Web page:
Sunspots on Skin: Causes, Types, and Treatment Options

While we all love soaking up in the sun, the sun’s UV rays can be damaging to our skin.

Our exposure to dangerous UV rays, called photoaging, is responsible for 90% of skin changes. While exposure to UV rays heightens your risk of skin cancer, too much sun exposure can also have some cosmetic effects.

A common example is developing sunspots. While sunspots are generally harmless, many of those affected take measures to reduce their appearance.

Here’s everything you need to know about sunspots on skin.

Sunspots On Skin: What Causes Them?

Sunspots are the result of overactive pigment cells.

The sun’s UV rays cause our skin cells to overproduce melanin, which is a dark pigment produced by a group of cells called melanocytes. Melanin is responsible for our hair and eye color as well as the effect when we tan.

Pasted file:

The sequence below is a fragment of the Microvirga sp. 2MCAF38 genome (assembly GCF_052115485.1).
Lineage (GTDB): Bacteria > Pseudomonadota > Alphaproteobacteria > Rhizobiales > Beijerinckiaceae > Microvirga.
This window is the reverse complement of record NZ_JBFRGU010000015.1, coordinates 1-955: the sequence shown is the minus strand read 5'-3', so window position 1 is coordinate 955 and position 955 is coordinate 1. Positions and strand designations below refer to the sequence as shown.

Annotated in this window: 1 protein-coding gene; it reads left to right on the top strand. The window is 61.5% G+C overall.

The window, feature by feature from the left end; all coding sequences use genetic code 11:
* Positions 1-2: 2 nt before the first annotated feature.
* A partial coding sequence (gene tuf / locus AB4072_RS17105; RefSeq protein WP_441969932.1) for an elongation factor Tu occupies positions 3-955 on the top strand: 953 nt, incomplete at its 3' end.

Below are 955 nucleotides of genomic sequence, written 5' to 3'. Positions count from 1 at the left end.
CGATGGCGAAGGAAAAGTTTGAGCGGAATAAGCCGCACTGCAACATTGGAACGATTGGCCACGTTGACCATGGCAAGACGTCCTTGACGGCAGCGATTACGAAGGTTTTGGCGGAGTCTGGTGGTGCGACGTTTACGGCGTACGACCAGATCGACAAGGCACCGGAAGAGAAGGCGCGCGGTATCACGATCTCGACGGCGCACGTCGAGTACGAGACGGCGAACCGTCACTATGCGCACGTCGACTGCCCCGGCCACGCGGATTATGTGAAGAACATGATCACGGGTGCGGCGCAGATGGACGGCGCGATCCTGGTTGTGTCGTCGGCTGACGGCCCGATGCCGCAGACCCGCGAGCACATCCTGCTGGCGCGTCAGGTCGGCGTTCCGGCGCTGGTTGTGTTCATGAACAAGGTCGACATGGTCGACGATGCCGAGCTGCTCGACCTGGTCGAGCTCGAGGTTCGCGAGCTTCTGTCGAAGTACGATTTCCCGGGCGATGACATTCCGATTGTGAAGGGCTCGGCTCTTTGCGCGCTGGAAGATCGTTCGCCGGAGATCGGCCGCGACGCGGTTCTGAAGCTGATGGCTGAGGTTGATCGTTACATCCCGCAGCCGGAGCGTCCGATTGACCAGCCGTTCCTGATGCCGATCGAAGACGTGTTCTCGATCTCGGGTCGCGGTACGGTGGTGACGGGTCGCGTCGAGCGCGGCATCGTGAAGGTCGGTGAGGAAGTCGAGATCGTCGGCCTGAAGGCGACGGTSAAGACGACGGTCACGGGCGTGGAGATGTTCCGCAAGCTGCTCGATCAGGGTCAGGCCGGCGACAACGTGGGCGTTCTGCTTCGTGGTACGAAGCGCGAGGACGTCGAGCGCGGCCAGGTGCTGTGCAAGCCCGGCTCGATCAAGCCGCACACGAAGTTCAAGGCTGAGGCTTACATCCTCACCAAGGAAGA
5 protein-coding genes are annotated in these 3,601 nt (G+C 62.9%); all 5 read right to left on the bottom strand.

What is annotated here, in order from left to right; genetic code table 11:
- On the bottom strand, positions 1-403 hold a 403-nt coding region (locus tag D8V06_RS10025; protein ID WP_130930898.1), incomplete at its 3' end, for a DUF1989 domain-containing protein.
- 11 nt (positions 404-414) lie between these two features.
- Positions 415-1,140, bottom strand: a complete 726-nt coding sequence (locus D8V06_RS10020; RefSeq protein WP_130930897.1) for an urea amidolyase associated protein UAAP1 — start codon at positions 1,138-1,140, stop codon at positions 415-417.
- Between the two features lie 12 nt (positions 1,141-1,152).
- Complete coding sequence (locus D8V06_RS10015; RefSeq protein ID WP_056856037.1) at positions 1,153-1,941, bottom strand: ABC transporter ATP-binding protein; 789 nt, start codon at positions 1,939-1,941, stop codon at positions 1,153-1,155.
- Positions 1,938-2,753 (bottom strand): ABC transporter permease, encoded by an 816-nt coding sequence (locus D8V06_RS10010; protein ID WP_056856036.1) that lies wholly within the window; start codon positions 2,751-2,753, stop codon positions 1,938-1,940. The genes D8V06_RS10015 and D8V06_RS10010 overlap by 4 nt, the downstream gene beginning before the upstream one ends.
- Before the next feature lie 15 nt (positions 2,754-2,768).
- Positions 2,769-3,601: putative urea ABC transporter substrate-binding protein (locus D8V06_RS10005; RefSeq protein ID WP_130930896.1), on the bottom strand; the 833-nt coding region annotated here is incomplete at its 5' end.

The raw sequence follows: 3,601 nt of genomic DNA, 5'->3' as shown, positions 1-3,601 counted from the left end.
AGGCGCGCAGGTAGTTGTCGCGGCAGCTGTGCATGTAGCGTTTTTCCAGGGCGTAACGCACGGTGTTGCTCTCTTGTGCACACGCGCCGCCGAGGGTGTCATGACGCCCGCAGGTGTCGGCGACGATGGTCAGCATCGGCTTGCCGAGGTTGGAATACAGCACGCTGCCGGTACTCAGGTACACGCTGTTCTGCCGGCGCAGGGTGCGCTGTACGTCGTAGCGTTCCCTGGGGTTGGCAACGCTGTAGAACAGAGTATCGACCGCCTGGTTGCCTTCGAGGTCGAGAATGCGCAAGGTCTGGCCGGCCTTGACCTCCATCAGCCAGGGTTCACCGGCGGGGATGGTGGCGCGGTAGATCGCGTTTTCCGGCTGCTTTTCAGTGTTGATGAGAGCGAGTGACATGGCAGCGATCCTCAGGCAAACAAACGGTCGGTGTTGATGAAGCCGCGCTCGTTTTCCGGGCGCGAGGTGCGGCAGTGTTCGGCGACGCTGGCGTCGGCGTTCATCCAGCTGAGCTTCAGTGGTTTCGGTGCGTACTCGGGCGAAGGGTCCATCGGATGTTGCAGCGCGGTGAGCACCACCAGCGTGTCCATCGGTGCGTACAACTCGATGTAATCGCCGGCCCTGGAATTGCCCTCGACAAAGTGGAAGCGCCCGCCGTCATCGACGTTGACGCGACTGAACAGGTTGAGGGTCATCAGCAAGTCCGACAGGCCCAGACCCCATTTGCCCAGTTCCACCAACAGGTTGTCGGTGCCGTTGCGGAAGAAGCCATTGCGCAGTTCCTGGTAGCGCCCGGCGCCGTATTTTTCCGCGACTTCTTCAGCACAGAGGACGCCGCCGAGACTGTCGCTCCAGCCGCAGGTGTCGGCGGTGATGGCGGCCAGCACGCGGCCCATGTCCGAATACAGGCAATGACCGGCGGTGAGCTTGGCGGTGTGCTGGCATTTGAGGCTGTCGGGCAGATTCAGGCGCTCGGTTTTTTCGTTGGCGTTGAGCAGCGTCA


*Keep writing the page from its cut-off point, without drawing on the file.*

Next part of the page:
When you’re exposed to the sun for years, the melanin becomes clumped. This results in the spotty-like appearance of sunspots that are scattered throughout the face and body.

In addition to prolonged sun exposure, tanning beds may also cause sunspots.

What Do Sunspots Look Like?

Sunspots vary in size in shape. Some are large while others look like a tiny freckle. Those with many sunspots may have blotches which are several sunspots clustered into one larger spot.

They’re a darker pigment; colors vary between tan and black. Sunspots are usually oval in shape. They’re flat — raised spots are moles.

Sunspot Types

While sunspots are generally the same, your skin can produce other spots that look similar to sunspots. Here’s the difference.

Sunspots (Age Spots)

Sunspots are often confused with other spots such as freckles. However, they have their differences. Sunspots are larger and their placement is more sporadic.

They also only appear on areas of the skin exposed to the sun, such as the face, neck, and arms.

Melasma

Melasma looks similar to sunspots but their causes are completely different. Hormonal changes are responsible for melasma. Women typically get these spots during pregnancy. Don’t worry, melasma is harmless.